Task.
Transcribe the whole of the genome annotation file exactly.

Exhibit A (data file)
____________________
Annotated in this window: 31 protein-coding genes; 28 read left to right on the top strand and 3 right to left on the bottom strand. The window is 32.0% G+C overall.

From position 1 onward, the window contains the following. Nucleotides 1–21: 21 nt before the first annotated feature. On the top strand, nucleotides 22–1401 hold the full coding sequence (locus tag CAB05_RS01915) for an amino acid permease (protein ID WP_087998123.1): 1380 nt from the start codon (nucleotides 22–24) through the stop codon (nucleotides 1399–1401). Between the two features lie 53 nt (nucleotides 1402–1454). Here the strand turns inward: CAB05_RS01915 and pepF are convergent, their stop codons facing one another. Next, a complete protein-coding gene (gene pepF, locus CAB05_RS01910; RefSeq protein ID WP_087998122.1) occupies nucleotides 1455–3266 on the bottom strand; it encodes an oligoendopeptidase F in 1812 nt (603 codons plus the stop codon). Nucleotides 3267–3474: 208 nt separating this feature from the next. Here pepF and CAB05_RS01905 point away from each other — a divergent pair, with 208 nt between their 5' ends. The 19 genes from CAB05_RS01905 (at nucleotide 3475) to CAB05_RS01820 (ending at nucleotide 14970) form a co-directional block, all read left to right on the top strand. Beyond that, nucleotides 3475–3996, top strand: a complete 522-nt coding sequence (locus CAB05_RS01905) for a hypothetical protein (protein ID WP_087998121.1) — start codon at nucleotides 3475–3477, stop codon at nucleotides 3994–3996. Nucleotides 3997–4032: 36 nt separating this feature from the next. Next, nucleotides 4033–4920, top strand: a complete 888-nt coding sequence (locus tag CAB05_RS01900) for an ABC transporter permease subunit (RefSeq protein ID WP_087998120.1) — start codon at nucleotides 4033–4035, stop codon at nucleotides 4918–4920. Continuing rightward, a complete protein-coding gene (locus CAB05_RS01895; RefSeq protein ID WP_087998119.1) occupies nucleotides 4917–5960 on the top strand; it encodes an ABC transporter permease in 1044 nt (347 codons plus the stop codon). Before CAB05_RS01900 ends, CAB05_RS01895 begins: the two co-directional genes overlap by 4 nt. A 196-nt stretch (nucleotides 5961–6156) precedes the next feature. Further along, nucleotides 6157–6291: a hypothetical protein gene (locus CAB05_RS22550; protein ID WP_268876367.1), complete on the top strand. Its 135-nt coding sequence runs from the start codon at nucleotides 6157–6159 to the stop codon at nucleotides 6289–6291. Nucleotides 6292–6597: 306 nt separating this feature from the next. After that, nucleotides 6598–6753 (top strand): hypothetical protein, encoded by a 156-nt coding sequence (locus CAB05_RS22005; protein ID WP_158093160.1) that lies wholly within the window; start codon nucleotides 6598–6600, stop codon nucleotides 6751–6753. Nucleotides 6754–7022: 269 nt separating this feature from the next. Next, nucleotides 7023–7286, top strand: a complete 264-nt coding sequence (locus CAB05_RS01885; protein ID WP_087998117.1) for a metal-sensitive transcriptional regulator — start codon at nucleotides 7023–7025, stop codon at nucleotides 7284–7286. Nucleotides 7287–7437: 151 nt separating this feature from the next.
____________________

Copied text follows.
Annotated in this window: 31 protein-coding genes; 28 read left to right on the top strand and 3 right to left on the bottom strand. The window is 32.0% G+C overall.

From position 1 onward, the window contains the following. Nucleotides 1–21: 21 nt before the first annotated feature. On the top strand, nucleotides 22–1401 hold the full coding sequence (locus tag CAB05_RS01915) for an amino acid permease (protein ID WP_087998123.1): 1380 nt from the start codon (nucleotides 22–24) through the stop codon (nucleotides 1399–1401). Between the two features lie 53 nt (nucleotides 1402–1454). Here the strand turns inward: CAB05_RS01915 and pepF are convergent, their stop codons facing one another. Next, a complete protein-coding gene (gene pepF, locus CAB05_RS01910; RefSeq protein ID WP_087998122.1) occupies nucleotides 1455–3266 on the bottom strand; it encodes an oligoendopeptidase F in 1812 nt (603 codons plus the stop codon). Nucleotides 3267–3474: 208 nt separating this feature from the next. Here pepF and CAB05_RS01905 point away from each other — a divergent pair, with 208 nt between their 5' ends. The 19 genes from CAB05_RS01905 (at nucleotide 3475) to CAB05_RS01820 (ending at nucleotide 14970) form a co-directional block, all read left to right on the top strand. Beyond that, nucleotides 3475–3996, top strand: a complete 522-nt coding sequence (locus CAB05_RS01905) for a hypothetical protein (protein ID WP_087998121.1) — start codon at nucleotides 3475–3477, stop codon at nucleotides 3994–3996. Nucleotides 3997–4032: 36 nt separating this feature from the next. Next, nucleotides 4033–4920, top strand: a complete 888-nt coding sequence (locus tag CAB05_RS01900) for an ABC transporter permease subunit (RefSeq protein ID WP_087998120.1) — start codon at nucleotides 4033–4035, stop codon at nucleotides 4918–4920. Continuing rightward, a complete protein-coding gene (locus CAB05_RS01895; RefSeq protein ID WP_087998119.1) occupies nucleotides 4917–5960 on the top strand; it encodes an ABC transporter permease in 1044 nt (347 codons plus the stop codon). Before CAB05_RS01900 ends, CAB05_RS01895 begins: the two co-directional genes overlap by 4 nt. A 196-nt stretch (nucleotides 5961–6156) precedes the next feature. Further along, nucleotides 6157–6291: a hypothetical protein gene (locus CAB05_RS22550; protein ID WP_268876367.1), complete on the top strand. Its 135-nt coding sequence runs from the start codon at nucleotides 6157–6159 to the stop codon at nucleotides 6289–6291. Nucleotides 6292–6597: 306 nt separating this feature from the next. After that, nucleotides 6598–6753 (top strand): hypothetical protein, encoded by a 156-nt coding sequence (locus CAB05_RS22005; protein ID WP_158093160.1) that lies wholly within the window; start codon nucleotides 6598–6600, stop codon nucleotides 6751–6753. Nucleotides 6754–7022: 269 nt separating this feature from the next. Next, nucleotides 7023–7286, top strand: a complete 264-nt coding sequence (locus CAB05_RS01885; protein ID WP_087998117.1) for a metal-sensitive transcriptional regulator — start codon at nucleotides 7023–7025, stop codon at nucleotides 7284–7286. Nucleotides 7287–7437: 151 nt separating this feature from the next.